Lest my last blog gave the impression that I'm somehow an environmental radical, pro foreign money laundering anti-development aboriginal dupe, I am an anishinabe Canadian (love the term "anishinabe"), been accused of political radicalism in my Inuit rights advocacy work, but not anti-development per se. I just have this incorrigible belief in humanism and sustainable development.
I think human intelligence is capable of great and wonderful things - just not have had much chance to be allowed to germinate and flower in our sad history. In this current discourse and the subsequent climate thereof on the development of Canada's tar sands (yes, b, "tar sands"), there is an undeniable element of desparation on part of the Conservative Party of Canada and the big oil lobby that I think warrants further examination.
Oil is a depleting resource - there is no denying that it is a vanishing commodity. This alone is proving too tempting for venal men who currently hold power in Ottawa and the Western Canada oil patch. Though I find Premier Redford's notions of "social license" overtures to "change the dynamics" of the relationships between Alberta's needs in terms of resource development and environmental groups encouraging, there is much work to be done before we can make judgements whether her ideas are good and honest. She, it seems, is the only adult in a room full of immature, overwrought short-sighted old men; a sincere good luck to her.
M. King Hubbert, an engineer for Shell Oil in the 1950s, made a seemingly crazy prediction that the US oil reserves were being depleted so fast that 50% of it would be taken out of the ground by 1965 and 1971. Michio Kaku, a popularizer of science, wrote a section in his book, Physics of the Future, about Hubbert's predictions:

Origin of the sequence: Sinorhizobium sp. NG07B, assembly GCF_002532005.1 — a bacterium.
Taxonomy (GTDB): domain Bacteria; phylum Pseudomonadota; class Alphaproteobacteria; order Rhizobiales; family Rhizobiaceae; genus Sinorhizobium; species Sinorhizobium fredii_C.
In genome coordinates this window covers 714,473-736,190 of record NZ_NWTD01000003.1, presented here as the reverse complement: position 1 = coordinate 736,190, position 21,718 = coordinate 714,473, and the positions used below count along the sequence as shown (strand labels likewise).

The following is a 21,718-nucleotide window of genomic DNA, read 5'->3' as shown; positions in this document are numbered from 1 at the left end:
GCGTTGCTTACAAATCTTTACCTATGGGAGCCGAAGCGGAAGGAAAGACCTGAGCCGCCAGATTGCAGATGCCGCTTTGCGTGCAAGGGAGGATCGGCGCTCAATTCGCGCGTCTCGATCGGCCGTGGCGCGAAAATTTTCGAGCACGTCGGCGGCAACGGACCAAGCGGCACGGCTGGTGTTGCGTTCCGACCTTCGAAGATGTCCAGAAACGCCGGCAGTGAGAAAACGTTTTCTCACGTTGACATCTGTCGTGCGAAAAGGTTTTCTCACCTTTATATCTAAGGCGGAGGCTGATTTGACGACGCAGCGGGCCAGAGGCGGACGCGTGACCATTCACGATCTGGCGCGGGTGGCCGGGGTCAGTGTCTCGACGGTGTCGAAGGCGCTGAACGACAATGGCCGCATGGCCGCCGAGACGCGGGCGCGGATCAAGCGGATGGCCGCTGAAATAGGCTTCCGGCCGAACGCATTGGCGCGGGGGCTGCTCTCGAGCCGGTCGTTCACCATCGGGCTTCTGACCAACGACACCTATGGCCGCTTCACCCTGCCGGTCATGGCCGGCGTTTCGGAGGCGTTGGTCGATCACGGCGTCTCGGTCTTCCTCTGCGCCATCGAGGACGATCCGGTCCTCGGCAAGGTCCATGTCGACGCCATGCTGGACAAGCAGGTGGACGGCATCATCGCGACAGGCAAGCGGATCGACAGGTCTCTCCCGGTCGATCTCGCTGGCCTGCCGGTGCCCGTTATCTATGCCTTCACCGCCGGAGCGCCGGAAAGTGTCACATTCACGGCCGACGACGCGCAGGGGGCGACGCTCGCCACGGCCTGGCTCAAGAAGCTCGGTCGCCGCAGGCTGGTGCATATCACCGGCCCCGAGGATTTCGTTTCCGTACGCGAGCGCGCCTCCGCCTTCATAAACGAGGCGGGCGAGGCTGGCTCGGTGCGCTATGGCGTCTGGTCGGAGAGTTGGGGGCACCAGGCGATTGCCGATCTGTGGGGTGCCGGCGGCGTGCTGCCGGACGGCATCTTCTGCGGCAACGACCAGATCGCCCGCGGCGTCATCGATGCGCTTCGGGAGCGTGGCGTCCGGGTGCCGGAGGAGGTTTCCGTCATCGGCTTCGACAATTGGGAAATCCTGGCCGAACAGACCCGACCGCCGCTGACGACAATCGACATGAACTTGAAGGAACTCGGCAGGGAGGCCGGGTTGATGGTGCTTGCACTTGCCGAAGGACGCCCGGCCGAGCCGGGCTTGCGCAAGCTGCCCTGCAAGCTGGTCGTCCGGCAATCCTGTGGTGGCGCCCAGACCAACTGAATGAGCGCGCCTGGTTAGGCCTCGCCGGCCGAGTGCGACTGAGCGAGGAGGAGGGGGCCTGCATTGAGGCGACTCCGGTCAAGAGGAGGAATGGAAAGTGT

His prediction seemed so rash, even outlandish and irresponsible, since the United States was still pumping an enormous amount of oil from Texas and elsewhere in [the] country. But oil engineers are not laughing anymore. Hubbert's prediction was right on the button. By 1970, US oil production peaked at 10.2 million barrels a day and then fell. It has never recovered. Today, the United States imports 59 percent of its oil. In fact, if you compare a graph of Hubbert's estimates made decades ago with the graph of actual U.S. oil production through 2005, the two curves are almost identical.
Now the fundamental question facing oil engineers is: Are we at the top of Hubbert's peak in world oil reserves? Back in 1956, Hubbert also predicted that global oil production would peak in about fifty years [around 2006]. He could be right again. (pp. 244-245)
Kaku goes on to write that the oil industry and oil ministers like talking about "proven oil reserves", but behind this rhetoric one cannot deny the implications of Hubbert's predictions: "Proven oil reserves" sounds soothingly authoritative and definitive, until you realize that the reserves are often the creation of a local oil minister's wishful thinking and political pressure (ibid, p. 245) - I'd also add "capital markets and corporate interests" to the political pressure. Kaku writes that Canada's tar sands deposits may be enough to supply the world markets for decades to come; what is a few decades, really, but a blink of an eye?
I ask this question because Canada's current political masters seem intent on capitalizing on the extraction of the tar sands come hell or high water without much thought given to developing alternative energy sources. Mulcair's recent bid for cheap political gains by invoking the spectre of the "Dutch Disease" is really pathetic, but so are Ministers Kent's and Oliver's vitriolic desparations to paint dissenters to Harper's one-trick pony as neighbours of Satan.
Let's give Premier Redford the benefit of the doubt and support her bid to change the dynamics of the discourse around oil and gas development; she is at least seem willing to consider green energy as part of her agenda for Alberta.